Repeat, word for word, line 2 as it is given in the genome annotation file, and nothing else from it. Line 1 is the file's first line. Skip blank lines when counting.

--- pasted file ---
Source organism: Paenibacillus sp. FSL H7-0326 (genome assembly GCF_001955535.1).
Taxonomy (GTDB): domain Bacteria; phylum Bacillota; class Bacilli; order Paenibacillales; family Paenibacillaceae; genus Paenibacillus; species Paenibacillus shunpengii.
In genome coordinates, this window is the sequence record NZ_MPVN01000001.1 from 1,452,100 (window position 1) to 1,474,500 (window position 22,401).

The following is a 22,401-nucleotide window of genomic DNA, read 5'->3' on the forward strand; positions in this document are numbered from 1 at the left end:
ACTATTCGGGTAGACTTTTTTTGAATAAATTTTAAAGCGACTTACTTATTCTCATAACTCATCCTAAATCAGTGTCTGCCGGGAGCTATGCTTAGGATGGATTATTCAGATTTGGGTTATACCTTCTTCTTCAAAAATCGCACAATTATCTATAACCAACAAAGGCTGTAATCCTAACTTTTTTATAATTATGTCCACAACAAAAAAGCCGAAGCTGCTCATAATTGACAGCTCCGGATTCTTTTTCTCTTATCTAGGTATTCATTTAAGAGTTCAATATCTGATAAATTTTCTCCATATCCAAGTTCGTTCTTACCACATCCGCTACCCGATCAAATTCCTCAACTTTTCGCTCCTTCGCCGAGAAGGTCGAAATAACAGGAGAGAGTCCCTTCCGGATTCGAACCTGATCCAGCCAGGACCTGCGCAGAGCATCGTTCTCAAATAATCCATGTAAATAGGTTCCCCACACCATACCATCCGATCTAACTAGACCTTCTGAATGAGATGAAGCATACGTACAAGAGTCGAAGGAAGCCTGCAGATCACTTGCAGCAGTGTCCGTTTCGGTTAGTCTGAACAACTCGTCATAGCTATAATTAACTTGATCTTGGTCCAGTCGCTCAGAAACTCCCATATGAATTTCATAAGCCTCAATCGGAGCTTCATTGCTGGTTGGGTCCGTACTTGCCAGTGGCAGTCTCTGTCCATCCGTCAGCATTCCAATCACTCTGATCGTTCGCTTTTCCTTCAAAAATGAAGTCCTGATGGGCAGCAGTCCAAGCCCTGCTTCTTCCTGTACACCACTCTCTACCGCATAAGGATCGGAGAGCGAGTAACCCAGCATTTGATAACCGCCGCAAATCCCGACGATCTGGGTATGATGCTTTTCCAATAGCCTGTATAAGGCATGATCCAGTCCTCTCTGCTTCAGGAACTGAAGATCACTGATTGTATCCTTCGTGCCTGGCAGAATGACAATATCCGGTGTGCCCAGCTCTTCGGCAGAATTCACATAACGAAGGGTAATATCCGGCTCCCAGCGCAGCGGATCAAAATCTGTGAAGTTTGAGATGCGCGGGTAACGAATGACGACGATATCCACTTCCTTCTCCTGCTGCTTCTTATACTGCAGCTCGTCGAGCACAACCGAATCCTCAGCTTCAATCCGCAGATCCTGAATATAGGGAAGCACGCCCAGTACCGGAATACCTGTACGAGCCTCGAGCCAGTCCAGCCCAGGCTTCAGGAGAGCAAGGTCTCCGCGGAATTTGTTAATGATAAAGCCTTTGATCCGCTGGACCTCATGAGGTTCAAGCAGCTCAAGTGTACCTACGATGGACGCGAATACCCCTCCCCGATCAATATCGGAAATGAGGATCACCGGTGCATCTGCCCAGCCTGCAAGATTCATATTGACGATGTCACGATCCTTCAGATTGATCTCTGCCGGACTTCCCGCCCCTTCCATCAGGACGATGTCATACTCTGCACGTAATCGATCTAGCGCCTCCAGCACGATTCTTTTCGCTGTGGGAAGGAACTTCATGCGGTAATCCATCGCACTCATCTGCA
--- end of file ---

Taxonomy (GTDB): domain Bacteria; phylum Bacillota; class Bacilli; order Paenibacillales; family Paenibacillaceae; genus Paenibacillus; species Paenibacillus shunpengii.